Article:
I posted about Harold Ramis dying from vasculitis on Facebook the other day and a friend jokingly responded, "but you don't look sick." This is a common response to people with a rare disease and one of the most surprising things about being sick. On the one hand, your life is entirely about your disease. Things like what you eat, how much sleep you need, managing pain, and the stress of dealing with doctors and insurance companies are always on your mind and often the lens through which you see your day. At the same time, when I was most actively sick it was from my Freshman to Junior years of college. I was making new friends, picking majors, doing internships and studying abroad in St.Petersburg, Russia. Most people I interacted with besides my close friends and family had no idea I was sick. When I routinely arrived unprepared to meetings with my academic advisor, I must have seemed irresponsible. When I slept 12 hours a day, I must have seemed depressed and anti-social to my Freshman year hallmates. When I was constantly sweaty, often out of breath and bright red walking around campus, frequently screaming on the phone to my parents or insurance company, I must have seemed...gross? crazy?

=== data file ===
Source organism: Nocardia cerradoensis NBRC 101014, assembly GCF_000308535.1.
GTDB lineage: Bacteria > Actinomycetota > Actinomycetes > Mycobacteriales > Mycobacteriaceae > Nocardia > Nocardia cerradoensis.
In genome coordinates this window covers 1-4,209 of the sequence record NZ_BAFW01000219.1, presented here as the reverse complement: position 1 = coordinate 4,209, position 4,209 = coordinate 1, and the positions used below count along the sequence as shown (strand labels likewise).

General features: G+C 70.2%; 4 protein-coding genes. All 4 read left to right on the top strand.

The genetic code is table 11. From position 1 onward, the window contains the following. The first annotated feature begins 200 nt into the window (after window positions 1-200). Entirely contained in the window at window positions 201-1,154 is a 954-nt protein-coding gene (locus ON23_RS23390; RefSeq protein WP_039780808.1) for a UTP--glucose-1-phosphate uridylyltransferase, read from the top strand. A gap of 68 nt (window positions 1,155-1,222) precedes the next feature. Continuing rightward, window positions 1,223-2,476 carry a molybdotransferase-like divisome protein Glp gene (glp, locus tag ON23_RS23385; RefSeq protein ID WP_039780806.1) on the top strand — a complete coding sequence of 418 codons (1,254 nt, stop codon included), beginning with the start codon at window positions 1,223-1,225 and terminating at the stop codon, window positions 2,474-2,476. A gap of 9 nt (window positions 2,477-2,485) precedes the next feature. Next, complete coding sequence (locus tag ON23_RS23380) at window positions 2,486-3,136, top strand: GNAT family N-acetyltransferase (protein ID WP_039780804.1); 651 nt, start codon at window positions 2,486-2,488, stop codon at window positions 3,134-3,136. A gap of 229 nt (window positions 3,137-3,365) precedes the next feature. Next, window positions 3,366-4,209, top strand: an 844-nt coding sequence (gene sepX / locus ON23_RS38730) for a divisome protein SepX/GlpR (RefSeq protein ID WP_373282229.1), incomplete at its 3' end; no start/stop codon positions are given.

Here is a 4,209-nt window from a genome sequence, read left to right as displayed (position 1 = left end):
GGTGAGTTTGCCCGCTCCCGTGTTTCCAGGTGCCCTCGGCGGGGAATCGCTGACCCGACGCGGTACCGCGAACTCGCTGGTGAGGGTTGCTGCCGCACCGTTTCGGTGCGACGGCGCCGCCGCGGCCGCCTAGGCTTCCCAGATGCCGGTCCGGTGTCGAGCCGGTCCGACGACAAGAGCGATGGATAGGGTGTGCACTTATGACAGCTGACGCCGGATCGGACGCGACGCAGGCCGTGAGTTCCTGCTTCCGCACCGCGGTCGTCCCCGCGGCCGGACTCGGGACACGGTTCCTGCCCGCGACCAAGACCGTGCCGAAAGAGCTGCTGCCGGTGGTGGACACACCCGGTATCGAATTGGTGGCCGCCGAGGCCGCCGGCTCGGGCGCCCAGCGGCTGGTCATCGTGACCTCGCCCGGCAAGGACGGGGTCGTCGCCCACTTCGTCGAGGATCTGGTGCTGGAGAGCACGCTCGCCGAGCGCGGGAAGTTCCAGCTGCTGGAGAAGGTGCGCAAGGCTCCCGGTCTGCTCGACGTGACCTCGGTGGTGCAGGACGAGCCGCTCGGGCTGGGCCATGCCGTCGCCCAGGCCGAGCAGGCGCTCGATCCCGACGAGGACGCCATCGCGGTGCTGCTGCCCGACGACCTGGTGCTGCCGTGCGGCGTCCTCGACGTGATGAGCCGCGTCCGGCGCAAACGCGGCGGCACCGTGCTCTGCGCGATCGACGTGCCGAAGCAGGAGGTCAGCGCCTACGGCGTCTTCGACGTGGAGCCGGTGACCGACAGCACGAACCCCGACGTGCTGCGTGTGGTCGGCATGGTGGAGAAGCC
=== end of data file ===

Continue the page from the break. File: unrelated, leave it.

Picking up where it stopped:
I tell you this not to play the world's tiniest violin, but to paint the picture that has informed my interaction with volunteers, party activists and other less than savory, more difficult characters. It's also what makes me so supportive of Democratic causes like access to education, providing universal healthcare, and rehabilitation in our prison system. I am as big a proponent of personal responsibility as you're likely to meet, but it seems to me that people who don't support these causes have never been the victim of circumstances beyond on their own control.